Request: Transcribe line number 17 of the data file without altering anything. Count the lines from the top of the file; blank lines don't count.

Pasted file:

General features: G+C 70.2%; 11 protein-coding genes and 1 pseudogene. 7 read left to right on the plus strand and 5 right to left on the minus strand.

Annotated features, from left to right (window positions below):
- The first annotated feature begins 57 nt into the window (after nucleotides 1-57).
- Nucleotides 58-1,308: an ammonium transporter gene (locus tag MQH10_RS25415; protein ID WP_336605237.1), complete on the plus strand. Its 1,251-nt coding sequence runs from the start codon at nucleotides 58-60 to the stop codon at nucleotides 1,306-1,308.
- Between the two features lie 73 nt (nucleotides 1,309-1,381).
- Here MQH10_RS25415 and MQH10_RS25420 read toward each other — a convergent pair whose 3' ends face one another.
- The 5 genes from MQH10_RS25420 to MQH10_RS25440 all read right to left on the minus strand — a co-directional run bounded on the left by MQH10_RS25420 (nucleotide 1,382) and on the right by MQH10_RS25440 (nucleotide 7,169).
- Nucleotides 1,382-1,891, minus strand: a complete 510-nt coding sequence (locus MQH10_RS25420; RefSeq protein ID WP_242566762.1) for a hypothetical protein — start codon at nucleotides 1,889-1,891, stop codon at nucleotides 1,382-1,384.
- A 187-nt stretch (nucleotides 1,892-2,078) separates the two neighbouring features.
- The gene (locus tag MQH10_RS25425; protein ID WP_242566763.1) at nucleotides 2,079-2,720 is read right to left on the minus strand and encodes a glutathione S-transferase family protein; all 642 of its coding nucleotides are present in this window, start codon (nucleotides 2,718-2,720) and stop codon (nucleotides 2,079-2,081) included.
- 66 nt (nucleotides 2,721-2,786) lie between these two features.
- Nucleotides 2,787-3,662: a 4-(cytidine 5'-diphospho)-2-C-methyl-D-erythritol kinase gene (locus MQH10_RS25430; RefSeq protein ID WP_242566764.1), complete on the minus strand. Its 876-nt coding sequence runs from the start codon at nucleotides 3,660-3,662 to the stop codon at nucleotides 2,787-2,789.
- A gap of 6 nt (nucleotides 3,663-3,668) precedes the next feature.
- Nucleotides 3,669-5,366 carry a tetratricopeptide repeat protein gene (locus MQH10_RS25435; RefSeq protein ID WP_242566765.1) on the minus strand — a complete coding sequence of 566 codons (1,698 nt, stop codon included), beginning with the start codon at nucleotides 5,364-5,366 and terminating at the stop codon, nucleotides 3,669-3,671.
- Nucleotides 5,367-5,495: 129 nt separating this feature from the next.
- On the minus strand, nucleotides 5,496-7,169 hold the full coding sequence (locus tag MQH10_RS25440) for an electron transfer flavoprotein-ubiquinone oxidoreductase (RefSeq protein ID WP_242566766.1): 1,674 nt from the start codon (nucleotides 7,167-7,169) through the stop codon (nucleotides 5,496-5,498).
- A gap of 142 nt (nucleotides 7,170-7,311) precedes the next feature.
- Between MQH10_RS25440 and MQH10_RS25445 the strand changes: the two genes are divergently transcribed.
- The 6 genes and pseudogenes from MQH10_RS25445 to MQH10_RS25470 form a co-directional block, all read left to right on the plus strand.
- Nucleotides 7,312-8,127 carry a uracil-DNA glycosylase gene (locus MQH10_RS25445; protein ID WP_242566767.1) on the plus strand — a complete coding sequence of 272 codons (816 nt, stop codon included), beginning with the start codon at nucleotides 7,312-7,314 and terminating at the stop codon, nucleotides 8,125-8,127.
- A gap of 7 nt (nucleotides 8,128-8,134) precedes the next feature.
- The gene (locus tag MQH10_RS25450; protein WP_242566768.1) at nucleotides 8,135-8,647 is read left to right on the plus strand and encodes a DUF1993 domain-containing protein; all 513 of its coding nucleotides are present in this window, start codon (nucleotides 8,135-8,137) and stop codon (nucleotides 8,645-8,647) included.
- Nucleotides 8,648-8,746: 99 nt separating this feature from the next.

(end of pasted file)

- A gap of 142 nt (nucleotides 7,170-7,311) precedes the next feature.